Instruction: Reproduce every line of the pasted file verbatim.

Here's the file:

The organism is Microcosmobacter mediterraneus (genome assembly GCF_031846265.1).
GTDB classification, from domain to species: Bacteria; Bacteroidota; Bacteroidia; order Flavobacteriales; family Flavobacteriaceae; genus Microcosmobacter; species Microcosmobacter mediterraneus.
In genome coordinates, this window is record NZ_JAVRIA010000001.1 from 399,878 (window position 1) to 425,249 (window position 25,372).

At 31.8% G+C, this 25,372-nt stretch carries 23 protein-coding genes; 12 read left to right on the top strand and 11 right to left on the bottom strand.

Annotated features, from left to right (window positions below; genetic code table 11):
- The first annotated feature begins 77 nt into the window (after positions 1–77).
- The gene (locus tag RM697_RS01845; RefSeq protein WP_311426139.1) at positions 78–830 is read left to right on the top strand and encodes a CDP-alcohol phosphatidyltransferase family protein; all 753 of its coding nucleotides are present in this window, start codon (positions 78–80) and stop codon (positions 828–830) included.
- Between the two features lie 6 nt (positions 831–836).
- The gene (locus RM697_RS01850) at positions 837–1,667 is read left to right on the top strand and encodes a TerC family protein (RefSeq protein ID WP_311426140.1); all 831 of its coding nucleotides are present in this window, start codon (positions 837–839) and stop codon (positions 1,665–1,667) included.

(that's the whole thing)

The organism is Microcosmobacter mediterraneus (genome assembly GCF_031846265.1).
GTDB classification, from domain to species: Bacteria; Bacteroidota; Bacteroidia; order Flavobacteriales; family Flavobacteriaceae; genus Microcosmobacter; species Microcosmobacter mediterraneus.
In genome coordinates, this window is record NZ_JAVRIA010000001.1 from 399,878 (window position 1) to 425,249 (window position 25,372).

At 31.8% G+C, this 25,372-nt stretch carries 23 protein-coding genes; 12 read left to right on the top strand and 11 right to left on the bottom strand.

Annotated features, from left to right (window positions below; genetic code table 11):
- The first annotated feature begins 77 nt into the window (after positions 1–77).
- The gene (locus tag RM697_RS01845; RefSeq protein WP_311426139.1) at positions 78–830 is read left to right on the top strand and encodes a CDP-alcohol phosphatidyltransferase family protein; all 753 of its coding nucleotides are present in this window, start codon (positions 78–80) and stop codon (positions 828–830) included.
- Between the two features lie 6 nt (positions 831–836).
- The gene (locus RM697_RS01850) at positions 837–1,667 is read left to right on the top strand and encodes a TerC family protein (RefSeq protein ID WP_311426140.1); all 831 of its coding nucleotides are present in this window, start codon (positions 837–839) and stop codon (positions 1,665–1,667) included.